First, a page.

• Available since times immemorial

Post your favorite aliases below.  

SQL shorthand is definitely useful.

Hi Joel, is there any way to persist aliases from session to session? 

Perhaps a ZPM package that sets all up can help?

Thanks, Evgeny. Do you have a sample/example of how that might be done?

Honestly have no idea ) It's was just thought between NY salads eating) But I bet @Robert C. Cemper or @Dmitry Maslennikov could suggest something. I bet Terminal saves aliases in some global that could be investigated. It's a hack of course thus not recommended officially until we document the global.

If you use Docker for development with IRIS this could be easier. E.g. we could run the terminal program(what is it BTW?) during the iris.script phase and setup aliases of taste.

Hi! though this looks like a nice feature it is not so useful if not portable and
even available in ZPM.
I use since ~ever~  my 3..5 char abbreviated extensions in %ZLANG...*
to add such abbreviations I have even created my helper to add it o the fly
Helper for ObjectScript Language Extensions with OEX + Video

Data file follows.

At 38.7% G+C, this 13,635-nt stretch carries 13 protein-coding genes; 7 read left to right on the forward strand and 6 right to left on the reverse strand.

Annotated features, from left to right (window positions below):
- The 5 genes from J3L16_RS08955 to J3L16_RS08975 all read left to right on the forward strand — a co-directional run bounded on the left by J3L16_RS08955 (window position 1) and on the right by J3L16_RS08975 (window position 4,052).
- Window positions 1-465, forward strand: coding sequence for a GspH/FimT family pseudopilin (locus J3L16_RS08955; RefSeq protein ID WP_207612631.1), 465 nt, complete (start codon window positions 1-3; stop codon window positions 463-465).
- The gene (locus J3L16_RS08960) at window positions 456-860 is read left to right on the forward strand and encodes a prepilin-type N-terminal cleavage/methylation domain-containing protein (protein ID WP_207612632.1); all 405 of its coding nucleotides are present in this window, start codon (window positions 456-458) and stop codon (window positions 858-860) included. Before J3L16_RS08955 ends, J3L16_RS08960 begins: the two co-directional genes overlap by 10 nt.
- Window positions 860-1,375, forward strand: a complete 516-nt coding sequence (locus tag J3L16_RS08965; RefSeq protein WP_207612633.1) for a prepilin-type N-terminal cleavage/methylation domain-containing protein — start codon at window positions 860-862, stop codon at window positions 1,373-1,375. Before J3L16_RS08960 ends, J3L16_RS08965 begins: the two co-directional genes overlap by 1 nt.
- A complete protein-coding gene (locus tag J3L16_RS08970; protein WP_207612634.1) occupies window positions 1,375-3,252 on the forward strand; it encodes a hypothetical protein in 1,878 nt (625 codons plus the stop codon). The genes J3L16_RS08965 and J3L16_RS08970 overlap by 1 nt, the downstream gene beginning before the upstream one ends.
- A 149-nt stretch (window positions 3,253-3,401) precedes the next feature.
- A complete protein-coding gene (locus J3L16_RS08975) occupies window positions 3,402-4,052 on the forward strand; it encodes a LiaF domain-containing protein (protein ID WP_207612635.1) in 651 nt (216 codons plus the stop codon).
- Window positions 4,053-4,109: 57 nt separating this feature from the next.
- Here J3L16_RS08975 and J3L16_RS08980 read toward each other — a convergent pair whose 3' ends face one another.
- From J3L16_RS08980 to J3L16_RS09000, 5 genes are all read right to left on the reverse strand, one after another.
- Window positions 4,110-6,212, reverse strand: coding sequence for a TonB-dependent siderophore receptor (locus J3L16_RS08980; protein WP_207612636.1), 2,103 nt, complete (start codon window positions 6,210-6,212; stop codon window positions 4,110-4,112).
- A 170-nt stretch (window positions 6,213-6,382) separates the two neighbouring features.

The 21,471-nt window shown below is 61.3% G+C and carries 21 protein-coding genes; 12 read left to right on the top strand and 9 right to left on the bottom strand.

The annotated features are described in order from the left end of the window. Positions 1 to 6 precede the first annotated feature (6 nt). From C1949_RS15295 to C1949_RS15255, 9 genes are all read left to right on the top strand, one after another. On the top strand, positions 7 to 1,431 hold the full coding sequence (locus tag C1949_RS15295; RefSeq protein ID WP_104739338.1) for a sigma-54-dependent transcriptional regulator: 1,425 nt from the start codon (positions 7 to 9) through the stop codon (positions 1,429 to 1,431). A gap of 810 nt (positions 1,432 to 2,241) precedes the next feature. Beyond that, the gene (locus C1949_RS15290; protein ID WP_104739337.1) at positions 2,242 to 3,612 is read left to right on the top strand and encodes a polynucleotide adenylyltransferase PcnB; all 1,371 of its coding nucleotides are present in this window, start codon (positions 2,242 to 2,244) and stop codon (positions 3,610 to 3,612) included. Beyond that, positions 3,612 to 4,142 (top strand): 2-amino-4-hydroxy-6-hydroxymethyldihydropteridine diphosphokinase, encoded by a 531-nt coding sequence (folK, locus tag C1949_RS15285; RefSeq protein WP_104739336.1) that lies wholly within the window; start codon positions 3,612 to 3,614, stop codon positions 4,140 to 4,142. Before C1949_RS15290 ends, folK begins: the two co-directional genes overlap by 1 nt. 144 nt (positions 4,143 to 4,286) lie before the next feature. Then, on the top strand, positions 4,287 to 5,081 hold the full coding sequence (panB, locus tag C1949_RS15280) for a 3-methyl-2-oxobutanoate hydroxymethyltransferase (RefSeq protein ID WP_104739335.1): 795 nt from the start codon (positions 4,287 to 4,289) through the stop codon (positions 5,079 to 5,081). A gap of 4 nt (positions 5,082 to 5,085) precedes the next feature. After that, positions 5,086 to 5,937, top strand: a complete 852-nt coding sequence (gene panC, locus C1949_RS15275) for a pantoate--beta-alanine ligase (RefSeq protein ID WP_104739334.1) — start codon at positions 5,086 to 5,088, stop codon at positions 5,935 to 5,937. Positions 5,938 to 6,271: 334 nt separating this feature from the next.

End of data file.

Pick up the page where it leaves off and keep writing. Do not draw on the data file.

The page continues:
And sorry where is the difference between :sql  to ZSQL or zsql  (insensible to any mix of case) ?
In addition in %ZLANG* your shortcut can also be a multiline function. 
 

It looks like, it already persists somehow. I'm using docker, after halt command, I've entered the same container back with session, looked at :h and is history there, as well as aliases.

Nope, aliases not persisted, but :sql, :s works as SQL Shell without aliasing it

Hmm. :sql or :s does not seem to work for me without actually creating an alias. I'm currently testing this with HealthShare, $ZV = IRIS for Windows (x86-64) 2021.1 (Build 215_0_21260U) Tue Nov 9 2021 19:30:33 EST. Maybe a 2021.2 feature?

docker exec -it iris iris session iris

Node: fa3f20fc42dc, Instance: IRIS

USER>w $zv
IRIS for UNIX (Ubuntu Server LTS for x86-64 Containers) 2021.2 (Build 617U) Thu Dec 9 2021 15:00:18 UTC
USER>:c

USER>:h
 1: :h

USER>:a

USER>:sql
SQL Command Line Shell
----------------------------------------------------

The command prefix is currently set to: <<nothing>>.
Enter <command>, 'q' to quit, '?' for help.
[SQL]USER>>  << entering multiline statement mode, 'GO' to execute >>
    1>>q
[SQL]USER>>q

USER>:t
SQL Command Line Shell
----------------------------------------------------

The command prefix is currently set to: <<nothing>>.
Enter <command>, 'q' to quit, '?' for help.

dialect = MSSQL
[SQL]USER>>

even :t for TSQL dialect

Node: Krusty, Instance: HEALTHSHARE
 
Username: jeff
Password: ****
USER>:c